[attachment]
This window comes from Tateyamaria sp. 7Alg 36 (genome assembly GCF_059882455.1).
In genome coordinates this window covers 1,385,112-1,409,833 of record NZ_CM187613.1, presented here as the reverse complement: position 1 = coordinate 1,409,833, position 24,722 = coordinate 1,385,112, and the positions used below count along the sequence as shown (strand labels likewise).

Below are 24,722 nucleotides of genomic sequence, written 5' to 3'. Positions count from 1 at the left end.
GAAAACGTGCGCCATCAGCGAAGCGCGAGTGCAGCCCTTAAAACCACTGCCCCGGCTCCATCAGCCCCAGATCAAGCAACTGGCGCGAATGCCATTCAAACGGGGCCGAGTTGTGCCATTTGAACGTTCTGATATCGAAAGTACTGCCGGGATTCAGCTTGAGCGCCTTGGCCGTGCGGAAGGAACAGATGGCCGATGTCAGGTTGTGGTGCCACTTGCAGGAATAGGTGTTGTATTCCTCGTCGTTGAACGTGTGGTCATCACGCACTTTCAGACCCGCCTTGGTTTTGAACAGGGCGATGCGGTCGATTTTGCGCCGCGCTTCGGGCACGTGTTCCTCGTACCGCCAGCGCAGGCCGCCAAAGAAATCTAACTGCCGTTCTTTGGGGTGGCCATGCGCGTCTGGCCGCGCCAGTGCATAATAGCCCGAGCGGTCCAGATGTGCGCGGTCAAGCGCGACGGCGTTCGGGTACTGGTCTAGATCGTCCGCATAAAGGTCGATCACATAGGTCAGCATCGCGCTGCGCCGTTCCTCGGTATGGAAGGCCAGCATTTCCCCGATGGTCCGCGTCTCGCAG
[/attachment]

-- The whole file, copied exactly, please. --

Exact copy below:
This window comes from Tateyamaria sp. 7Alg 36 (genome assembly GCF_059882455.1).
In genome coordinates this window covers 1,385,112-1,409,833 of record NZ_CM187613.1, presented here as the reverse complement: position 1 = coordinate 1,409,833, position 24,722 = coordinate 1,385,112, and the positions used below count along the sequence as shown (strand labels likewise).

Below are 24,722 nucleotides of genomic sequence, written 5' to 3'. Positions count from 1 at the left end.
GAAAACGTGCGCCATCAGCGAAGCGCGAGTGCAGCCCTTAAAACCACTGCCCCGGCTCCATCAGCCCCAGATCAAGCAACTGGCGCGAATGCCATTCAAACGGGGCCGAGTTGTGCCATTTGAACGTTCTGATATCGAAAGTACTGCCGGGATTCAGCTTGAGCGCCTTGGCCGTGCGGAAGGAACAGATGGCCGATGTCAGGTTGTGGTGCCACTTGCAGGAATAGGTGTTGTATTCCTCGTCGTTGAACGTGTGGTCATCACGCACTTTCAGACCCGCCTTGGTTTTGAACAGGGCGATGCGGTCGATTTTGCGCCGCGCTTCGGGCACGTGTTCCTCGTACCGCCAGCGCAGGCCGCCAAAGAAATCTAACTGCCGTTCTTTGGGGTGGCCATGCGCGTCTGGCCGCGCCAGTGCATAATAGCCCGAGCGGTCCAGATGTGCGCGGTCAAGCGCGACGGCGTTCGGGTACTGGTCTAGATCGTCCGCATAAAGGTCGATCACATAGGTCAGCATCGCGCTGCGCCGTTCCTCGGTATGGAAGGCCAGCATTTCCCCGATGGTCCGCGTCTCGCAG